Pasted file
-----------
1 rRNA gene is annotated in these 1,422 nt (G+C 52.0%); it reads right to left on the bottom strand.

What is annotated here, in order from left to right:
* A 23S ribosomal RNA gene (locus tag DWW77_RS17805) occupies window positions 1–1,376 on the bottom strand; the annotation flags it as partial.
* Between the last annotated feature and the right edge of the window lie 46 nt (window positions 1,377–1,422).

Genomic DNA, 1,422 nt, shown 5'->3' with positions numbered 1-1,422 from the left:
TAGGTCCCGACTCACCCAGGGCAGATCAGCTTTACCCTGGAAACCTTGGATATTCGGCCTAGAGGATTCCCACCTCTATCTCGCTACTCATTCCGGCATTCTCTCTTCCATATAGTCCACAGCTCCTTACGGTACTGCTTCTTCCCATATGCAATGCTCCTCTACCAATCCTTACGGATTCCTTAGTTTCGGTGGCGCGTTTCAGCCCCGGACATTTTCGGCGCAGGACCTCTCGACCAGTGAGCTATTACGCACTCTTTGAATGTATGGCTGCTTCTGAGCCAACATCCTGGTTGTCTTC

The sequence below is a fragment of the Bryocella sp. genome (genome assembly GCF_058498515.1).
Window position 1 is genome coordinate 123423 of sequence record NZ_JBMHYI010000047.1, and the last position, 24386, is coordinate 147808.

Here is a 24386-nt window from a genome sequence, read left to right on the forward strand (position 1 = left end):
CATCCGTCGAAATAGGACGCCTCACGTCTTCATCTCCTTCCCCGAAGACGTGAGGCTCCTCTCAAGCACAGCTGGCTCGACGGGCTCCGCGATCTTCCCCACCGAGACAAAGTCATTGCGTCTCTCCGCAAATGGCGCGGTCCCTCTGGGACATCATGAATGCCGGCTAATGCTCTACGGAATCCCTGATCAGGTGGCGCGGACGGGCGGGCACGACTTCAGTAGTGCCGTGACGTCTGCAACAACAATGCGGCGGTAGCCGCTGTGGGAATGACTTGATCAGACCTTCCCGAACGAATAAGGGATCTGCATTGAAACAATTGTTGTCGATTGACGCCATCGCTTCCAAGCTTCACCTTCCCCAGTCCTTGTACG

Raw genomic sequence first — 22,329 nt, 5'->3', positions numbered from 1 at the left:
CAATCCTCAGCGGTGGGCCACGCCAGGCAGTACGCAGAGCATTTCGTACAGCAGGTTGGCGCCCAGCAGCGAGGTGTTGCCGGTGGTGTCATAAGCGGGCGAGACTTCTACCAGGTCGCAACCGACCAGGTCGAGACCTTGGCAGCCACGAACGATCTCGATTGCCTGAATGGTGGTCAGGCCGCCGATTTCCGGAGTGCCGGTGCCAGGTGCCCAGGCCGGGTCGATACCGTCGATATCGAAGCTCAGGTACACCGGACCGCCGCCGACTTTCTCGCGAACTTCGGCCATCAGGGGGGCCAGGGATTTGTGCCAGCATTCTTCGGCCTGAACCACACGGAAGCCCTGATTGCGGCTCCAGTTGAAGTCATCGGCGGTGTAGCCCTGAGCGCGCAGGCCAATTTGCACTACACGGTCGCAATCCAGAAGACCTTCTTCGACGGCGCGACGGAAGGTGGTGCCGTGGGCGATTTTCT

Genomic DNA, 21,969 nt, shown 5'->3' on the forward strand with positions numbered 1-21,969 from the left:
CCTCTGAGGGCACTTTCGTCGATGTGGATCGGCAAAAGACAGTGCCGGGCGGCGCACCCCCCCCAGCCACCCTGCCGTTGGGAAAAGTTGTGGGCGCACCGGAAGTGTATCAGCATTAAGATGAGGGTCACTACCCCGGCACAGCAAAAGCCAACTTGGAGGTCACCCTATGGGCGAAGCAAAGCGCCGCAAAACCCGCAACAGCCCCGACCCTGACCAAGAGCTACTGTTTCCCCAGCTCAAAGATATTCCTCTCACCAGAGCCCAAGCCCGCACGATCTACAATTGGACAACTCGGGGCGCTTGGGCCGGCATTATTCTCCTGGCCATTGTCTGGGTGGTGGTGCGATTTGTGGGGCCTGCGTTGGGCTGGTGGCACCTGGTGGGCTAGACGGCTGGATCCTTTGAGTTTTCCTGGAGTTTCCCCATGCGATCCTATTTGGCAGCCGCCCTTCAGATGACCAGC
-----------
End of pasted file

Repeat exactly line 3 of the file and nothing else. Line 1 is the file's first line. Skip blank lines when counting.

* A 23S ribosomal RNA gene (locus tag DWW77_RS17805) occupies window positions 1–1,376 on the bottom strand; the annotation flags it as partial.